One of ESP-Disk's true acid folk classics, up there with their Pearls Before Swine and Fugs albums, Ed Askew's Ask the Unicorn is one of the most unique singer/songwriter albums of the '60s. Rather than the usual guitar, Askew plays the tiple, a Latin ten-stringed instrument that's sort of a cross between a lute and a ukulele. It's a loud, trebly instrument with a lot of sustain and some interesting harmonics created by the way the strings resonate together, and it adds an intriguing instrumental texture to the album. Askew has said that the tiple also affects his vocal style on this album; because the instrument is so difficult to play, there's a strained quality to his vocals. Indeed, on the opening, "Fancy That," Askew sounds like the Violent Femmes' Gordon Gano trying to sing North African rai. Lyrically, Ask the Unicorn is nowhere near as hippie-dippy as the title suggests. Askew is a gifted, confessional lyricist, and the songs are emotionally engaging in a way that many psychedelic records are not. In a particularly interesting element of the album considering its pre-Stonewall recording date, Askew's lyrics address his homosexuality in an admirably matter-of-fact way, neither ducking the point nor focusing on it exclusively. Other tracks use a number of floral metaphors in a way similar to Georgia O'Keefe's codedly erotic flower paintings. The simply produced live-with-no-overdubs feel of Ask the Unicorn gives the album a folk-like immediacy even on the most out-there songs, like the seven-minute drone "May Blossoms Be Praised." Askew never did another commercial release after Ask the Unicorn, although a 1970 follow-up on ESP-Disk made it as far as a test pressing. In the decades since, the New York-based Askew has pursued a relatively successful career as a painter and poet, and has self-released several cassettes of new material that can be found on the fringe music tape-trading underground.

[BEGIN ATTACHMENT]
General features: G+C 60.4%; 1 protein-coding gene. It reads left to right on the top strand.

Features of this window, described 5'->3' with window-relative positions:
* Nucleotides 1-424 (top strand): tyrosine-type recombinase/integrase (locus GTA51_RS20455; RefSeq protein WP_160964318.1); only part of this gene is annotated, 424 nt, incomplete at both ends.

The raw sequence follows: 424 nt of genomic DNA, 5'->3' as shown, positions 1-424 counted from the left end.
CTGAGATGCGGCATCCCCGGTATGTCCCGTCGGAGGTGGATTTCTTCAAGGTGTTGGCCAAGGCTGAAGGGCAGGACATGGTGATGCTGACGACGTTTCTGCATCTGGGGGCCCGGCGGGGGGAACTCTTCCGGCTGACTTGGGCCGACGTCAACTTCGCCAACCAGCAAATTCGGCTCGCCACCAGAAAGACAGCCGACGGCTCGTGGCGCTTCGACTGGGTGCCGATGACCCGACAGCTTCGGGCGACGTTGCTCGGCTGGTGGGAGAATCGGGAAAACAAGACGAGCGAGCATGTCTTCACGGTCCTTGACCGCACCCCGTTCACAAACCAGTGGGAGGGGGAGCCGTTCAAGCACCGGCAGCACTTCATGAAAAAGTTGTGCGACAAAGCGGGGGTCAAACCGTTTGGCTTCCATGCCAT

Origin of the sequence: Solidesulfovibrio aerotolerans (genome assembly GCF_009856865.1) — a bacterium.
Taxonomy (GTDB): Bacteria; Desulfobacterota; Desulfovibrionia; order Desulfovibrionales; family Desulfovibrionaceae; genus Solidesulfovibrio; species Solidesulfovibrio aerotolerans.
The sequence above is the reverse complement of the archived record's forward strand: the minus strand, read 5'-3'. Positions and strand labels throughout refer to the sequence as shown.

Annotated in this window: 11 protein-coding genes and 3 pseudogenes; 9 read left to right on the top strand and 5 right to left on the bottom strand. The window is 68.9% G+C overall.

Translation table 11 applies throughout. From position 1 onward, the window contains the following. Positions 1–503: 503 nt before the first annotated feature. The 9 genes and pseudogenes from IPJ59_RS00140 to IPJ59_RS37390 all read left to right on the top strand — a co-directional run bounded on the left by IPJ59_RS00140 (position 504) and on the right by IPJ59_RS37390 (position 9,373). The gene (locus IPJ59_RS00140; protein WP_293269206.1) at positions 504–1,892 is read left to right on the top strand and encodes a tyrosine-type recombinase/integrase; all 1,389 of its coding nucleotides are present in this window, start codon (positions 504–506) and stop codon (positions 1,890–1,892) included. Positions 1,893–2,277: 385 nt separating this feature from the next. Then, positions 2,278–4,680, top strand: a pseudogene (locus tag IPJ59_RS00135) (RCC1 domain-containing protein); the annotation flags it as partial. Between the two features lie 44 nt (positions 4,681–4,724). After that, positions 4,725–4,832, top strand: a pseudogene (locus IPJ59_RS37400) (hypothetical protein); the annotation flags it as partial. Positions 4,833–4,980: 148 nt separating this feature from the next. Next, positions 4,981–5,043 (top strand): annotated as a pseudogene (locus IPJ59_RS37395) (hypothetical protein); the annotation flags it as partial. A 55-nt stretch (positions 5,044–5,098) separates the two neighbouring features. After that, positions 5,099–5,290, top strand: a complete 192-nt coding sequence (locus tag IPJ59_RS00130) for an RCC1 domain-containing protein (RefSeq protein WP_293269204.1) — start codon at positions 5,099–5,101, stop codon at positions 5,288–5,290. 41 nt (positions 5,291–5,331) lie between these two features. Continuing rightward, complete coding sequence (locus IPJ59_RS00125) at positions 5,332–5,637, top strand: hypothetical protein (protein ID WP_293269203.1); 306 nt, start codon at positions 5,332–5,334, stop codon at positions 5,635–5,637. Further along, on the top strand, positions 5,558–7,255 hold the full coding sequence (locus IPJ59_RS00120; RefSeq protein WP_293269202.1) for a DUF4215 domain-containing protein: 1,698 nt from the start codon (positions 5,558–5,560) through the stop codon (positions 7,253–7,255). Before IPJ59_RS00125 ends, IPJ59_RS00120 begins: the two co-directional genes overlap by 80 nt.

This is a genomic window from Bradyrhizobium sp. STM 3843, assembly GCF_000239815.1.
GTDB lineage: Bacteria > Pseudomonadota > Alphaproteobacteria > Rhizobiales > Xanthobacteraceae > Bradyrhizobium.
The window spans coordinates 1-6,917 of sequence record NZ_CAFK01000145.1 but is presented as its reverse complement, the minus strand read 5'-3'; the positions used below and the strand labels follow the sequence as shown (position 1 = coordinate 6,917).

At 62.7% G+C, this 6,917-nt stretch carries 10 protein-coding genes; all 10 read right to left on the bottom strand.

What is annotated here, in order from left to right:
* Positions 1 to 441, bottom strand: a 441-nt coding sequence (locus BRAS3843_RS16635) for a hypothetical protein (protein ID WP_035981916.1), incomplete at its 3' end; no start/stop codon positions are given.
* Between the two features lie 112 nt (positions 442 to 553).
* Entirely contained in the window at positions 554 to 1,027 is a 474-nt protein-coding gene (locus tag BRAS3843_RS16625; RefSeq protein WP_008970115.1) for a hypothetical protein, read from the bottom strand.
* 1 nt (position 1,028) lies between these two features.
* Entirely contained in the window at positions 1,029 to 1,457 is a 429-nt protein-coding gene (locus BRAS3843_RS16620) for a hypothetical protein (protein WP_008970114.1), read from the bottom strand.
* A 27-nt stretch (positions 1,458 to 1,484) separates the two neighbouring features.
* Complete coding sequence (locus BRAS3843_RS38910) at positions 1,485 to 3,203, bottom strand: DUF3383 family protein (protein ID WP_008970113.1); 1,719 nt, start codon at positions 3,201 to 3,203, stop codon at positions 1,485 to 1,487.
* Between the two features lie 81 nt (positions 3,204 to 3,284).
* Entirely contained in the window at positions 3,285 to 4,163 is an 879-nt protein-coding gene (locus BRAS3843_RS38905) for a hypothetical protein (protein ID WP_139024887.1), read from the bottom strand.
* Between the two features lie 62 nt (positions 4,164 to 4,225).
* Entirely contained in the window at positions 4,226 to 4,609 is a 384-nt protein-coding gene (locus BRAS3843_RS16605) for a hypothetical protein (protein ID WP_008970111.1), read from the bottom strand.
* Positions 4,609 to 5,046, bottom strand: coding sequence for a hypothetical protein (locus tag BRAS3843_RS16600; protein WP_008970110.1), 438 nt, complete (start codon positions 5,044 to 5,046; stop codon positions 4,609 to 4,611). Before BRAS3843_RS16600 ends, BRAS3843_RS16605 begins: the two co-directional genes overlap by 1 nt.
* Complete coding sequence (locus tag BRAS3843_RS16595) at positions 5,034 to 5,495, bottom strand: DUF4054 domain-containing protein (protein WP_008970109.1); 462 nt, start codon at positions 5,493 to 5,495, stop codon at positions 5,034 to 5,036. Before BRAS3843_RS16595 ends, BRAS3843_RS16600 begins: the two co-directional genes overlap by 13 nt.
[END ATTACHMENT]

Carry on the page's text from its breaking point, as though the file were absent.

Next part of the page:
AllMusic Review by Stewart Mason